More Energy Efficiency

Dovydas Kaminskas - Mayor of Europe - September ’22 – Energy Efficiency

Maybe we are too small to change the world,
but we are big enough to lead by example

Dovydas Kaminskas was born on 25 January 1989 in Tauragė. In 2012, he obtained Bachelor of Laws from Mykolas Romeris University, and later a Master of International Law from the University of Copenhagen. In the period 2015-2019 he held the position of advisor to the mayor of Tauragė district municipality, before becoming a mayor of that town.

Kaminskas actively participates in community and social activities. He is a member of Tauragė district and city local action groups, Tauragė youth organizations union “Tauragė round table”, Baltic city union boards, Tauragė running enthusiasts, triathlon, and Tauragė “Lions” clubs, Lithuanian Riflemen’s Unio. He also, gives motivational lectures for Tauragė youth.

Mr Mayor, as the leader of a small city, what is the significance of Tauragė being named one of the 100 Climate-Neutral and Smart Cities that will seek radical transformation by 2030?

Being accepted into the group of the greenest and most ambitious European municipalities is a great honour and this assessment is particularly important for Tauragė. However, Tauragė has been consistently working towards the implementation of the goals of the European Green Deal for seven years, so this decision of the European Commission is not a result of luck, but a result of long and systematic work.

This is also proof that being a small municipality does not mean that you have to be just a follower - with the help of ambition and courage, you can be a creator of change and an example for other municipalities. As we often say - "Maybe we are too small to change the world, but we are big enough to lead by example".

Tauragė might be small, but it punches above its weight, especially in terms of energy efficiency implementation. You have bet on solar power, for one. What was the motivation behind this choice despite the fairly northern location of the city?

Green energy and energy efficiency are one of Tauragė's priorities. This is determined by both ecological and economic reasons. Green energy not only reduces greenhouse gases and air pollution, but is also a great investment, so why not?

Currently, photovoltaic solar modules are installed on 25 public buildings, which produce up to 80% of the electricity required for the building; In Tauragė district, 99% of centrally supplied heat is produced from renewable resources. At the same time the price of supplied heat energy is the lowest in the country, we have the largest electricity-generating wind power park in the Baltic States, and all the streets of the district are lit with energy-saving LED lights, thanks to which the municipality saves 40% of electricity every year.

Only electric public transport operates in the city, and we also encourage residents to buy electric cars by installing more and more electric car charging stations. It is also necessary to mention the importance of energy independence, which is a priority not only for Tauragė, but also for Lithuania due to the aggression of neighbouring Russia and the use of energy as a tool of blackmail. Green energy is one of the guarantors of stability and security, so being "green" is not only right, but also pays off.

Tauragė is also one of the few cities in Europe to offer free public transport. What has been the impact of this decision for the local environment, congestion and social habits?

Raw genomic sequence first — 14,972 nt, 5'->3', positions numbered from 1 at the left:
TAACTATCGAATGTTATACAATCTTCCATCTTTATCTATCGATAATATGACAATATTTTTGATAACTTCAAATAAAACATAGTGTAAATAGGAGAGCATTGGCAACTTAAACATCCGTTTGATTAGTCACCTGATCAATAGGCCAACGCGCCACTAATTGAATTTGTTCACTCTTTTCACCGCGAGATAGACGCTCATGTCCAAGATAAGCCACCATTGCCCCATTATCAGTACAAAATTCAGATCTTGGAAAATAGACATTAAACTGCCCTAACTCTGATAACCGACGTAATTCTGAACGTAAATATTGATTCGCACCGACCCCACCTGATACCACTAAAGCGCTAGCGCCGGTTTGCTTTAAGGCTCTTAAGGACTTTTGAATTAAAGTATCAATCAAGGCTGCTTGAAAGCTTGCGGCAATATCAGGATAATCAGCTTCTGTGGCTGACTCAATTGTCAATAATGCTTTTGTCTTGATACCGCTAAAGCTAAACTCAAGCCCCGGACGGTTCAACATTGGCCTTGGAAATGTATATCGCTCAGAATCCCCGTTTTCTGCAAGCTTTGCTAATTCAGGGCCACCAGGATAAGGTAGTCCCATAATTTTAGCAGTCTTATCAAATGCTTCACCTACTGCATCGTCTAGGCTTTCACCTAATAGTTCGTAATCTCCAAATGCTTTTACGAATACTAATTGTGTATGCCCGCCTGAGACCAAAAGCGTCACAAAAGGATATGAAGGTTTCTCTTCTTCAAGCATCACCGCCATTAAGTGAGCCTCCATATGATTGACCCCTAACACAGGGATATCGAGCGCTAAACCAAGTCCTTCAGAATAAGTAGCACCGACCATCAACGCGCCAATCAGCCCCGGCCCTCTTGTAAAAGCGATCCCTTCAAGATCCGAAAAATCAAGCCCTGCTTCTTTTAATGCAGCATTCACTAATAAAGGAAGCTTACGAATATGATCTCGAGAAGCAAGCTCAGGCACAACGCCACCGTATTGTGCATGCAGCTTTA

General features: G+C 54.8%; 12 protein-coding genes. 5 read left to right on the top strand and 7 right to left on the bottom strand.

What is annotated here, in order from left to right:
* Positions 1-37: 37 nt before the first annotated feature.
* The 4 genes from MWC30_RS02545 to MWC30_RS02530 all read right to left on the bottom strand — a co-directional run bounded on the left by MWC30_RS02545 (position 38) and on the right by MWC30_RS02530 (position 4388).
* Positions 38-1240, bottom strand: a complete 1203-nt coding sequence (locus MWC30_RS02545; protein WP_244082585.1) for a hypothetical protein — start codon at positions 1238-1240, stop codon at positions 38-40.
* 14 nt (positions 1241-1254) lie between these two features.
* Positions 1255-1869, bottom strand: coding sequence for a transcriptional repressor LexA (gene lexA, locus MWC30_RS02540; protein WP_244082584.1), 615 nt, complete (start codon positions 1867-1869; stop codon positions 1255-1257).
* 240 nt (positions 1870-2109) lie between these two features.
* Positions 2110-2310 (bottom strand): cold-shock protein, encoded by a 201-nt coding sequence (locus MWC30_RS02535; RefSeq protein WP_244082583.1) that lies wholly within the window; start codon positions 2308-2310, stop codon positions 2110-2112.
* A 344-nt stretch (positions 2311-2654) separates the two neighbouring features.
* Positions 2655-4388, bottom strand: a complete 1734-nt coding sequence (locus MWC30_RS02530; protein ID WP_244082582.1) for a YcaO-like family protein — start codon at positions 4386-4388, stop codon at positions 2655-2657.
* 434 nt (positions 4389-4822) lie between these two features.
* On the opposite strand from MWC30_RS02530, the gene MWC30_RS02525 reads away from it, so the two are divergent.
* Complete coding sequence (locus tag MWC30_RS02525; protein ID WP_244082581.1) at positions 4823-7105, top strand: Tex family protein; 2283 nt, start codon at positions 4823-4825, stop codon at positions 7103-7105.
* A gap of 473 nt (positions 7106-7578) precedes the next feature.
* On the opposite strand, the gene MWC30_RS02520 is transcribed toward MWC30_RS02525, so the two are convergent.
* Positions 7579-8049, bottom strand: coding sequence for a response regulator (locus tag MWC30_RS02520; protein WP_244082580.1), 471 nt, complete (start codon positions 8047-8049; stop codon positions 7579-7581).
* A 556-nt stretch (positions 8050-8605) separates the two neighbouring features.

We performed an analysis of how much revenue the bus fleet receives through subsidies, and how much it collects from residents traveling on intercity and internal city and district routes. We calculated that the latter amount is only about 5 percent of the total required amount.

We believe that it would be socially correct not to collect this money from residents who travel often yet also have the lowest incomes and to cover this amount from the municipal budget instead.

In addition, we would work together to achieve other goals that are related to sustainability. Such a decision contributed to improving the quality of people's lives - it encourages new employees to enter the labour market and increases the availability of social and other services in the area.

It is also expected that the provision of free public transport will encourage more residents to give up their own cars, which will reduce traffic flows, noise and improve air quality. In addition, free public transport solves the lack of parking spaces in the city.

Can you share any info about future energy projects that you plan to develop locally with the help of the European Commission to ensure the achievement of climate neutrality by the end of the decade?

We have many plans and ideas for the implementation of the energy sector in Tauragė. For example, installation of photovoltaic modules on apartment roofs, promotion of renewable resource communities, renovation of energy-inefficient apartment buildings, low pollution zones, energy accumulation, more efficient extraction of energy from waste, sewage and other sources.

We want to make more data-driven decisions, so we will focus on energy data collection, analysis and development of an optimal energy model. We also believe that education is particularly important, so a lot of attention will be paid to the education of the population, increasing the literacy of energy efficiency and the development of the Tauragė STEAM renewable resources laboratory.

It is difficult to answer whether these projects are sufficient to achieve climate neutrality, but we think of this mission as a journey and a process, and we have no doubt that this is not an exhaustive list of our energy projects. The future will show what solutions are still needed to become climate neutral.

Author: Vincent Iolov

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